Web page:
Sane Problem Space


This may seem counter-intuitive to some, but for those of you who have been through this before, the benefits are quite clear. As a Drupal Solutions Architect, you want to be looking at a minimum set of modules in order to address the requirements, which helps to support minimizing complexity, maximizing performance, simplify implementation, minimize cost, and maximize return on investment.

But what does this really mean? Let’s break it down.

What happens if you select individual solutions for individual problems? Chaos.

Crazy Problem Space

Choosing a different technical solution for every problem you face, or rather each requirement in your platform, your issues compound. Many developers are familiar with this scenario: you've adopted a website where the previous site maintainer (I dare not say developer) has been just a little too module-happy. A healthy selection of modules are great, but you have to balance selection against the following issues:

  • Compounded technical debt - Many different solutions means many different interfaces. Don't let your solution grow exponentially.

  • Compounded fulfillment debt - User execution of tasks is unnecessarily complex and management tasks are too interspersed. Remember friction?

  • Compounded expertise debt - As your solutions become more diverse, so too must your technical staff to support them. I know we all would like to employ a team of Navy SEAL senior developers to deliver on our cross-functional and multi-disciplinary projects (FUN!) but as an architect you must understand and that your client probably isn't Charlie Wilson with a blank check for webland security.

  • Compounded compatibility debt - Yes, this is really a subset of technical debt, but it’s important to speak about it in plain terms. Not everything works together as easily you’d like it to; the more modules, the more performance and compatibility issues you will have to address. At a certain point, you must balance selection of contrib vs. trailblazing the path you need with custom code. Understanding the difference here when planning platform architecture can save everyone a lot of time and money.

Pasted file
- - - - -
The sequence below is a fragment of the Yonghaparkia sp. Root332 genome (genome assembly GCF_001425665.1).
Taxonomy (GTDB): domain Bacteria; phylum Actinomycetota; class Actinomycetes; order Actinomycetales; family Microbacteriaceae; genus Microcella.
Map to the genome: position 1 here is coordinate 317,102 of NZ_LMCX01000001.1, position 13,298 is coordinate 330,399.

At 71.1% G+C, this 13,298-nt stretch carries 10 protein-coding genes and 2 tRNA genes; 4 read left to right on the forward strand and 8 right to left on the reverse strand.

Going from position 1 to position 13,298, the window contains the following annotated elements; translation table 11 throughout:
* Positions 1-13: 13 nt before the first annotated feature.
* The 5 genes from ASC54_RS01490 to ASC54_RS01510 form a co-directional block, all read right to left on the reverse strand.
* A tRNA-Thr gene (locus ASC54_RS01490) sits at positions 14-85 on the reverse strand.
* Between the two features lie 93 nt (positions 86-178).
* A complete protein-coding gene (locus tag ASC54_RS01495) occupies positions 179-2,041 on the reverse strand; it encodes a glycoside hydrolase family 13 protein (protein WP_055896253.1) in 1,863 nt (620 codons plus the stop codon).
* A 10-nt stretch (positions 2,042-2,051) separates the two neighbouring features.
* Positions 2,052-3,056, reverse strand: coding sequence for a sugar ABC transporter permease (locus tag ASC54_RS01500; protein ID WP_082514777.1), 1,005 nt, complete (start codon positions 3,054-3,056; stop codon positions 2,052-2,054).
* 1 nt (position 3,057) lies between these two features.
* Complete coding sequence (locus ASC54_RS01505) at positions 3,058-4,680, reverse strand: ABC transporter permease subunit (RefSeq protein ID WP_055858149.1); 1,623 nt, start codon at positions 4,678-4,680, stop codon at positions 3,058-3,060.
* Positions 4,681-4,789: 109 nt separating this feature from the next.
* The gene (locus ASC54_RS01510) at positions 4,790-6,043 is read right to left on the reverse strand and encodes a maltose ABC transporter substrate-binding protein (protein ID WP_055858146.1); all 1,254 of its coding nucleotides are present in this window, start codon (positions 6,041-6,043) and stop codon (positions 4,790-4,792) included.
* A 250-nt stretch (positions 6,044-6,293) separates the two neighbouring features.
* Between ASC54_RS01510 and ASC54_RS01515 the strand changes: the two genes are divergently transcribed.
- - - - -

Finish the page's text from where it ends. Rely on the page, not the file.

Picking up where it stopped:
• Compounded performance optimization debt - The more moving pieces in your system, the more systems you'll have to isolate and optimize as your platform grows.

So, how do you select solutions for this coverage? Well, just as you must assess your ability to audit a system, crafting the solutions architecture requires a certain balance of technical proficiency, "horizontal" cross-cutting experience, and distance:

  • Technical proficiency because solutions, platforms, and frameworks are often defined this way;

  • Horizontal experience because problems are often avoided this way;

  • And distance, because you need to see the forest for the trees and vice versa as an architect in order to properly balance the product requirements against the project requirements in terms of budget, cost, and timeline.

Therefore, just as simplification empowers methods, classes, and functions—so too does simplification streamline architecture, solutions, and systems. In the grand scope of the big, bad web CMS-and-framework-world, Drupal may be only one of many solutions, but it’s a solution with great coverage for many technical needs. Just don’t pop all of the tools out on that swiss-army knife—you won’t be able to use any of them nearly as easily as when you just unfold the one you need.


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Jordan RyanJordan Ryan (@jordan_ryan) is President and Solutions Architect-for-hire at Facet Interactive (@FacetLA). When Jordan isn't hustling through his most recent discovery engagement, you can find him enjoying the finer grinds of fresh ground coffee in Santa Monica or fiending for a foodie fix wherever Yelp may take him. Follow him on Instagram if you like to feast with your eyes.